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Re-Examining the Role of Sticky Wages in the U.S. Great Contraction: A Multi-sector Approach

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Abstract

We quantify the role of contractionary monetary shocks and wage rigidities in the U.S. Great Contraction. While the average economy-wide real wage varied little over 1929-33, real wages rose significantly in some industries. We calibrate a two-sector model with intermediates to the 1929 U.S. economy where wages in one sector adjust slowly. We find that nominal wage rigidities can account for less than a fifth of the fall in GDP over 1929-33. Intermediate linkages play a key role, as the output decline in our benchmark is roughly half as large as in our two-sector model without intermediates.

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Paper provided by University of Western Ontario, Economic Policy Research Institute in its series University of Western Ontario, Economic Policy Research Institute Working Papers with number 20125.

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Date of creation: 2012
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Handle: RePEc:uwo:epuwoc:20125

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Postal: Economic Policy Research Institute, Social Science Centre, University of Western Ontario, London, Ontario, Canada N6A 5C2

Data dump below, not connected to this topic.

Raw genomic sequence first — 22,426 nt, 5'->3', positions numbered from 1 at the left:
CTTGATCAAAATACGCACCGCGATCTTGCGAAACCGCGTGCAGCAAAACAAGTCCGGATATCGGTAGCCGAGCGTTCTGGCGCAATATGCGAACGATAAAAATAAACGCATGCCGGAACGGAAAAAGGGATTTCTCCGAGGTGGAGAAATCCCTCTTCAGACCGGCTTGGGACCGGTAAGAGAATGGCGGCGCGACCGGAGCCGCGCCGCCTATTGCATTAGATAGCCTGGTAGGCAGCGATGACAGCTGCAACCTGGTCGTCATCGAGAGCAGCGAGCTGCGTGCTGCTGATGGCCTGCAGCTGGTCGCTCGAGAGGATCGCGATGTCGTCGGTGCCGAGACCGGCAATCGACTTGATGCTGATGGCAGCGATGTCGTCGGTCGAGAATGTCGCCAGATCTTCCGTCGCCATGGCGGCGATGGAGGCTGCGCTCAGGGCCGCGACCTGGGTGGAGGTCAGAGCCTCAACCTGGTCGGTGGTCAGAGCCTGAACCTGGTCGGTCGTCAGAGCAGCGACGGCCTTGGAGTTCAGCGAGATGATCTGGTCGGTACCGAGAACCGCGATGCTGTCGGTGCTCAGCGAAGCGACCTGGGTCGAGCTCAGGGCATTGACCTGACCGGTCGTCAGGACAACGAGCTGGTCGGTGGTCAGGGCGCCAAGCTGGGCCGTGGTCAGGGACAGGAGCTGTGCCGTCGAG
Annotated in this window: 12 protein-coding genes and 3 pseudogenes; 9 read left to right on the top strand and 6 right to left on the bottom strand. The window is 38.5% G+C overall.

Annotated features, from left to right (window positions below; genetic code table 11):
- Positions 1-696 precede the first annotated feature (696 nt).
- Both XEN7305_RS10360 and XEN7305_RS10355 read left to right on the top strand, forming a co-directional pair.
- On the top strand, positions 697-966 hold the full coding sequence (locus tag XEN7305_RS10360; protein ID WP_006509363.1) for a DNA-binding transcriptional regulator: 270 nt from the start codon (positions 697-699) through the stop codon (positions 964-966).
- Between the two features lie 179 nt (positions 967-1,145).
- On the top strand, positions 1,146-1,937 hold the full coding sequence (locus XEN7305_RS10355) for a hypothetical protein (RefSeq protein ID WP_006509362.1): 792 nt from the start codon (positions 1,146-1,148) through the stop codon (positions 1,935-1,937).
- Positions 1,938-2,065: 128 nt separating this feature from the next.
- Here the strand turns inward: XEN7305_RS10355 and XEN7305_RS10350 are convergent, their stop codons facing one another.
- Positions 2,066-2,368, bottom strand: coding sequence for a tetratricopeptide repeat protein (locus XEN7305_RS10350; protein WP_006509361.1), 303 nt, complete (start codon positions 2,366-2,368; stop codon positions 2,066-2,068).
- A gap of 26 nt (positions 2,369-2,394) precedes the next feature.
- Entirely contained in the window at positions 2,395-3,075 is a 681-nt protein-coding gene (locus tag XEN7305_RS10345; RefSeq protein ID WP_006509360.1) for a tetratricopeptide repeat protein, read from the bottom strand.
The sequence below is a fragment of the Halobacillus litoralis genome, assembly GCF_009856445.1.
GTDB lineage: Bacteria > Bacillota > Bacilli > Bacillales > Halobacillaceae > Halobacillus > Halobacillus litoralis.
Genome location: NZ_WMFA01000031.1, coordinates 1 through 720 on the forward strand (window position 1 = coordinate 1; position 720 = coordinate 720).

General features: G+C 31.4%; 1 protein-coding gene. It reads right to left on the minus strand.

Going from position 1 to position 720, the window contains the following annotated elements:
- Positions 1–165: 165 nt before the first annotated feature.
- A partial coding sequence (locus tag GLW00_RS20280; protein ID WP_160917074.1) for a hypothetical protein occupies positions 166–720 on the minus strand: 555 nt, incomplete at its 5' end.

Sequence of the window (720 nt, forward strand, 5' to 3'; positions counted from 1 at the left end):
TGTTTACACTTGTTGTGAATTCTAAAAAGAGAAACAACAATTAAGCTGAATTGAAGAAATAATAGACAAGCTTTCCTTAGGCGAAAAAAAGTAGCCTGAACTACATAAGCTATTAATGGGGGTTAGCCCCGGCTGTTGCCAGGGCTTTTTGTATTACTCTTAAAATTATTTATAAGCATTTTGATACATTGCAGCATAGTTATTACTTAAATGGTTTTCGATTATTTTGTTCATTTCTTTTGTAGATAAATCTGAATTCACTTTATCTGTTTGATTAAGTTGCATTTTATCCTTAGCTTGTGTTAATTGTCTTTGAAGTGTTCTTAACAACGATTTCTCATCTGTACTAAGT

Phone: 519-661-2111 Ext.85244
Web page: http://economics.uwo.ca/research/research_papers/epri_workingpapers.html

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Keywords: Great Depression; Sectoral Models; Sticky Wages;

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  1. Timothy Kehoe & Edward Prescott, 2002. "Data Appendix to Great Depressions of the Twentieth Century," Technical Appendices kehoe02, Review of Economic Dynamics.
  2. Timothy J. Kehoe & Edward C. Prescott (), 2007. "Great depressions of the twentieth century," Monograph, Federal Reserve Bank of Minneapolis, Federal Reserve Bank of Minneapolis, number 2007gdott.
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  8. Richard Rogerson & Akos Valentinyi & Berthold Herrendorf, 2007. "Growth and Structural Transformation," 2007 Meeting Papers, Society for Economic Dynamics 757, Society for Economic Dynamics.
  9. Robert J. Gordon, 1986. "The American Business Cycle: Continuity and Change," NBER Books, National Bureau of Economic Research, Inc, number gord86-1.
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  12. John W. Kendrick, 1961. "Productivity Trends in the United States," NBER Books, National Bureau of Economic Research, Inc, number kend61-1.
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